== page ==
Coach Shane Steichen did not provide a timetable for Taylor’s return, though he said the hope was Taylor would practice before Indy concludes its workouts next week at Grand Park in Westfield, Indiana, about a 30-minute drive from team headquarters.
While he has spent the past two weeks on the physically unable to perform list, Taylor had been a regular around the field and in team meetings — until Tuesday, which prompted speculation about whether he was even at Indy’s training camp complex.
“This is part of his rehab process. If you guys don’t see him out here, it’s part of his rehab,” Steichen said before being asked whether Taylor was working onsite or at another venue. “I’ll refrain from getting into that.”
Steichen also has avoided talking about Taylor’s contract. The former New Jersey prep star is scheduled to make roughly $4.3 million this season, the final year on his rookie contract.
But Taylor is one of several prominent running backs who have publicly complained about how teams value running backs in today’s NFL. They believe the $10.1 million franchise tag, the lowest for any position other than punters and kickers, is far too low for players who often touch the ball hundreds of times per season and incur some of the most punishing hits.
Team owner Jim Irsay responded with a social media post in which he noted the league’s collective bargaining agreement was negotiated in good faith while contending agents are acting in bad faith. Taylor’s agent, Malki Kawa, wrote back it was bad faith not to re-sign the team’s top offensive player.
Following that flurry, Irsay and Taylor met for one hour at the owner’s motorhome while Taylor’s teammates practiced the first Saturday night of camp.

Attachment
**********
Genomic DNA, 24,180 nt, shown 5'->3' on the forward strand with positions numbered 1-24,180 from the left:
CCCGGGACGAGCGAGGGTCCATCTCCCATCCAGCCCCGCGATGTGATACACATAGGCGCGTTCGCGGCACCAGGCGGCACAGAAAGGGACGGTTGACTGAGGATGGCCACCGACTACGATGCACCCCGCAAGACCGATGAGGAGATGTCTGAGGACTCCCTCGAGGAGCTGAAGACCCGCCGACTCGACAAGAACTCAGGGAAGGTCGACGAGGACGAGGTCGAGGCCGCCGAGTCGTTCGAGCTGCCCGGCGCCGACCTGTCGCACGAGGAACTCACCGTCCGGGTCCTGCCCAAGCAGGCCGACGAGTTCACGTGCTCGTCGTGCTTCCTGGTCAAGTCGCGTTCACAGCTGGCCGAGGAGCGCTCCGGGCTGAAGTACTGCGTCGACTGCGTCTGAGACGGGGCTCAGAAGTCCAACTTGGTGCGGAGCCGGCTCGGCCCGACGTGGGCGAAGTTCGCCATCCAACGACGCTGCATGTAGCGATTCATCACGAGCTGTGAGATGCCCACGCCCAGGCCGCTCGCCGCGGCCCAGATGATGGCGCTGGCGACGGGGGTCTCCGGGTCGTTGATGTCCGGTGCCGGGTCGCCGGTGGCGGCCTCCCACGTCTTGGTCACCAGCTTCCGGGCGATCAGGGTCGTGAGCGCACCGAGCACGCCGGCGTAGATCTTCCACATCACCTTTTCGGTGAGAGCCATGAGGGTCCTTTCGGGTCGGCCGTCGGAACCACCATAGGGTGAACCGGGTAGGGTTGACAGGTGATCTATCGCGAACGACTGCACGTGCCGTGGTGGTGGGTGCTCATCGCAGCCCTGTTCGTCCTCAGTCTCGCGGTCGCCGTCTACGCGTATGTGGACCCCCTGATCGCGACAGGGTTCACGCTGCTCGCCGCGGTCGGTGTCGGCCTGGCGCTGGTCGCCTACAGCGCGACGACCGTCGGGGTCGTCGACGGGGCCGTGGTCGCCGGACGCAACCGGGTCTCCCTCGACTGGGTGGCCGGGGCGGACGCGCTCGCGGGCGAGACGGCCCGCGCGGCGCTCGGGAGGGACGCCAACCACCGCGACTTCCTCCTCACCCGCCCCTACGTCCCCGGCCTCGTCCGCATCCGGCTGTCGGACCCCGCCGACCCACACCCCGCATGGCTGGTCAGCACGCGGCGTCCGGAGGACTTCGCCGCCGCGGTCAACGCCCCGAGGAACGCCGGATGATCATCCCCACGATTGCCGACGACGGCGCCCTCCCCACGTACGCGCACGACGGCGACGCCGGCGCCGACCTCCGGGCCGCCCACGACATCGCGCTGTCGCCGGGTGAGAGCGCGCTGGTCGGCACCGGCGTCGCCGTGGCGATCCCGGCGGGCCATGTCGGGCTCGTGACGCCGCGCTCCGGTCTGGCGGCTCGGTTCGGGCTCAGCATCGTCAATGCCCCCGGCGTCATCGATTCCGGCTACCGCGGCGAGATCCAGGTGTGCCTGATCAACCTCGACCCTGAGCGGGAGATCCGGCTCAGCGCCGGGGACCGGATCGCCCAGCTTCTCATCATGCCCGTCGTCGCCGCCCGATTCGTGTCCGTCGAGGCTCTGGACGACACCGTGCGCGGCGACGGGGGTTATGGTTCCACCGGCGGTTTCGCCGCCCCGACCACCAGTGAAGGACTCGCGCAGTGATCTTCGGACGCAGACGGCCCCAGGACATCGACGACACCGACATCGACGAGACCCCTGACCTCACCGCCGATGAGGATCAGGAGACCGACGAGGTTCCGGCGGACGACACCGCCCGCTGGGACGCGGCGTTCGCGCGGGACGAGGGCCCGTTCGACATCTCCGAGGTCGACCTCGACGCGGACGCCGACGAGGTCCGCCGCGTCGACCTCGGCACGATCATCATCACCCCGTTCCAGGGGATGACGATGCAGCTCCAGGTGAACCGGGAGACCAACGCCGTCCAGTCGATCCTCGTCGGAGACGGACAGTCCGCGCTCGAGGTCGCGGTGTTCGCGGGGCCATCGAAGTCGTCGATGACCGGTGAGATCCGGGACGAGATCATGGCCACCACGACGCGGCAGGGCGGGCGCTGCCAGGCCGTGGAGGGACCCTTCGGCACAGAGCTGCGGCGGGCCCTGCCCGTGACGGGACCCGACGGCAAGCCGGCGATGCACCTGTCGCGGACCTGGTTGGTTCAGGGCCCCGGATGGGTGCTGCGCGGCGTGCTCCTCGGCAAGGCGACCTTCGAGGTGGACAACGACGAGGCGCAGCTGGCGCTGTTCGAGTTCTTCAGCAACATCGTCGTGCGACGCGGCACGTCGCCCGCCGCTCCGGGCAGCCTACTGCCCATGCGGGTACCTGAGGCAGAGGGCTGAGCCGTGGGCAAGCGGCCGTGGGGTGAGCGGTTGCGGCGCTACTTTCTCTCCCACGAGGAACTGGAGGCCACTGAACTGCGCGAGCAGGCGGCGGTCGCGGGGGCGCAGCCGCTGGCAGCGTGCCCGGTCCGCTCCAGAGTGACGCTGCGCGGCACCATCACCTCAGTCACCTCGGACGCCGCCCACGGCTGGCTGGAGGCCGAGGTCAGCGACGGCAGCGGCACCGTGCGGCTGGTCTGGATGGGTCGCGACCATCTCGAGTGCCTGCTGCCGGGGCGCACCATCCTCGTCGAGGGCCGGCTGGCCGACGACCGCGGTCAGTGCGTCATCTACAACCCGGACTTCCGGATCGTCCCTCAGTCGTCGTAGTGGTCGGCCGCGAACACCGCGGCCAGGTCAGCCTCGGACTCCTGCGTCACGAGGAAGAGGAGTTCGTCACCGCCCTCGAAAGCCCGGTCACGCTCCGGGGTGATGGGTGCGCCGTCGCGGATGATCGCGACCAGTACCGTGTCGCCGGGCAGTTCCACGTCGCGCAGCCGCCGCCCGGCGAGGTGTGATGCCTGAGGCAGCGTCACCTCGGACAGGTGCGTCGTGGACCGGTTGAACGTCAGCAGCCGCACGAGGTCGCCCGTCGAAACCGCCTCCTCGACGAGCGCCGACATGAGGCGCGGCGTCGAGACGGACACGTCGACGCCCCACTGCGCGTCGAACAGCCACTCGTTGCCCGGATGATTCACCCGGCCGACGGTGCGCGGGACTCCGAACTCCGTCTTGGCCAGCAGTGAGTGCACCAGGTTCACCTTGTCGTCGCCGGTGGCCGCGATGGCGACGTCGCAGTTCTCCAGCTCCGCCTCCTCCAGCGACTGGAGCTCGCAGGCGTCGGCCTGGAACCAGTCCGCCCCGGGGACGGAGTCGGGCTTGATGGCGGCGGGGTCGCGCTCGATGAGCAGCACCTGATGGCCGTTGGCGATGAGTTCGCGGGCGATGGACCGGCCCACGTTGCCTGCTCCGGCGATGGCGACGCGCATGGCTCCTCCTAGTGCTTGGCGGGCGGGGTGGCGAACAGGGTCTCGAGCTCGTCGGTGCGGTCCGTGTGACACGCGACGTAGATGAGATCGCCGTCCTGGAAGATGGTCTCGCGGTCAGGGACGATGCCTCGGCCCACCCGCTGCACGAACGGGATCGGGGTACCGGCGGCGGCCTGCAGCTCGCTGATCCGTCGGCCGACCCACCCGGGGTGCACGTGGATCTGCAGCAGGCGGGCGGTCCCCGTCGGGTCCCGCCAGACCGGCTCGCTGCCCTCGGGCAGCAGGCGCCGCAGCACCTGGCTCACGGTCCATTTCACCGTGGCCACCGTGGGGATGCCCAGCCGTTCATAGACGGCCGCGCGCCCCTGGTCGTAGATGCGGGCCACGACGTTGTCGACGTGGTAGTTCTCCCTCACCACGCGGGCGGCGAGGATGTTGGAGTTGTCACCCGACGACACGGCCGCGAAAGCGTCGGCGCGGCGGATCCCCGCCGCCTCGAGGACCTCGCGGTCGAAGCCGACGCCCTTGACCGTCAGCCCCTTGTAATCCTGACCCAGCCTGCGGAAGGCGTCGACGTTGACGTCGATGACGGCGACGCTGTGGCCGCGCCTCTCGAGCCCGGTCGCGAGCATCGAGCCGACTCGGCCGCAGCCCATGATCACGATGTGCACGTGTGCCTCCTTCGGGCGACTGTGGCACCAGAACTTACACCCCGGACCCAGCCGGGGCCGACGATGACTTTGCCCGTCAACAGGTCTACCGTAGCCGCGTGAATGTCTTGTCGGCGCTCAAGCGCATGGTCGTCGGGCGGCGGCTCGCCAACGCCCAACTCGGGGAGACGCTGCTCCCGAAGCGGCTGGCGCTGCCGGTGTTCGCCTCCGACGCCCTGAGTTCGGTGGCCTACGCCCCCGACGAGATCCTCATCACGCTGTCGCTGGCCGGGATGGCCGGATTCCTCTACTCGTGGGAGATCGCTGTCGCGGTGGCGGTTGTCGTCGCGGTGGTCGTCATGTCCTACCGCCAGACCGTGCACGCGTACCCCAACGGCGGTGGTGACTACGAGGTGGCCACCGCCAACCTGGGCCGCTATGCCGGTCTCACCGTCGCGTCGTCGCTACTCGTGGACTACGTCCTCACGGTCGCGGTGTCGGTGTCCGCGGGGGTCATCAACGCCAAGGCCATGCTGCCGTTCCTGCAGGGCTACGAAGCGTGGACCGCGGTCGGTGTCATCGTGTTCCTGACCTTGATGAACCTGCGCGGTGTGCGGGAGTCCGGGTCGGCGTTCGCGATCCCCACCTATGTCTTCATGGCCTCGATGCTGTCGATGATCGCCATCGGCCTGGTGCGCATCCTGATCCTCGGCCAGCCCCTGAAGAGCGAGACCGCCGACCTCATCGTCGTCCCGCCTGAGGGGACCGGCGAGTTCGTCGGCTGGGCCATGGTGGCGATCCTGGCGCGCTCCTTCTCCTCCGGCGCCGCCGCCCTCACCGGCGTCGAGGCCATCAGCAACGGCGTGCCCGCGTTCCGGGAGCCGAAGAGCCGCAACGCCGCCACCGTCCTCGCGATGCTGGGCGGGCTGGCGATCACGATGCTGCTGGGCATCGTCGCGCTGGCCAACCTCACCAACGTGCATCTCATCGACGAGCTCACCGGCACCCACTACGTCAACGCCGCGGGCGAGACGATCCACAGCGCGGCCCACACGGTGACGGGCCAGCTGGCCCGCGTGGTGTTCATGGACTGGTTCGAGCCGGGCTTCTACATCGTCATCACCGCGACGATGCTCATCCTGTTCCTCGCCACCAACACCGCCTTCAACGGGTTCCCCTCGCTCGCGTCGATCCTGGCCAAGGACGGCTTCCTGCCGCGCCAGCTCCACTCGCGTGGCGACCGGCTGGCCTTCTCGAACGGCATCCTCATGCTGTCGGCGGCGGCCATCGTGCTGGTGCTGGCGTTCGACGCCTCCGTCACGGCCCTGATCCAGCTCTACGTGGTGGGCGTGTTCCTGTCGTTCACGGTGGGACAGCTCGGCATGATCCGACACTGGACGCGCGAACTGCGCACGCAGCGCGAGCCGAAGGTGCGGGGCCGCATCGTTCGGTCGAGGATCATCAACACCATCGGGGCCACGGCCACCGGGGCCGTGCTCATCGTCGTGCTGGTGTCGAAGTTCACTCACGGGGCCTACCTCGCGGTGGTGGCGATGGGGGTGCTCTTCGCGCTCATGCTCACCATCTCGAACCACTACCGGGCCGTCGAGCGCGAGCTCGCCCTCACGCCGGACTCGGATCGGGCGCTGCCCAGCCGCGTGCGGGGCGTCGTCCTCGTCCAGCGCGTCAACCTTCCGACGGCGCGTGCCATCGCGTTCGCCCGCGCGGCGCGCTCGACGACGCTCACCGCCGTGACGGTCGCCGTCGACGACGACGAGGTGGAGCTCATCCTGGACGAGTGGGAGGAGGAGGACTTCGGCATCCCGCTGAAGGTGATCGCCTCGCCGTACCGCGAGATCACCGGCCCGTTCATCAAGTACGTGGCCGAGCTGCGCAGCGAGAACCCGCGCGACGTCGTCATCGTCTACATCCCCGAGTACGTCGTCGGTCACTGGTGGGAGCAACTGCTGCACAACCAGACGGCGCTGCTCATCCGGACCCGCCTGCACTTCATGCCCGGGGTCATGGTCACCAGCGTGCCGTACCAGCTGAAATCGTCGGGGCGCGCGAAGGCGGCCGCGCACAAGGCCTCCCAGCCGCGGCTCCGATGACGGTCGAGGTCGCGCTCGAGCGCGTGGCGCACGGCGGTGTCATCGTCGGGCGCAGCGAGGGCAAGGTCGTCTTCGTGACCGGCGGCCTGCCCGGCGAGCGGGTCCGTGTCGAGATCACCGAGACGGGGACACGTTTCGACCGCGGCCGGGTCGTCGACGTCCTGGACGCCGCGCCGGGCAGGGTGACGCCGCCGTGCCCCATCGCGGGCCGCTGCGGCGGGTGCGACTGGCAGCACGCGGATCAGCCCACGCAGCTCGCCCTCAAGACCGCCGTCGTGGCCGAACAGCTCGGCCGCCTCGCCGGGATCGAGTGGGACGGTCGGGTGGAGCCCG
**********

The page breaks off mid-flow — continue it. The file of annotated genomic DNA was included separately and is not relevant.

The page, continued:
“It was just a good conversation and, you know, hopeful going forward,” Irsay said at the time. “We’re looking forward to a great season, hoping that Jonathan’s a big part of that and I think we had a good conversation.”
The trade request went public shortly after the meeting and Irsay then said he would not deal him before the season — or at the October trade deadline — and neither side has indicated anything has changed since that night.
Taylor topped the 2,000-yard mark twice in college at Wisconsin and rushed for 2,980 yards and 29 TDs in his first two NFL seasons. He was a unanimous All-Pro selection in 2021, when he led the league with 2,171 total yards and tied for the league lead in total touchdowns with 20.
Last season, though, he rushed for 861 yards despite missing six games with an ankle injury. Indy is hoping a healthy Taylor will be more productive in 2023 and will help the Colts rebound from a 4-12-1 record last season.
“I think he’s in a good spot, and we’re going from there,” Steichen said. “We’ll see how it all plays out though. Again, once he’s cleared, he’ll be out here.”
Reporting by The Associated Press.
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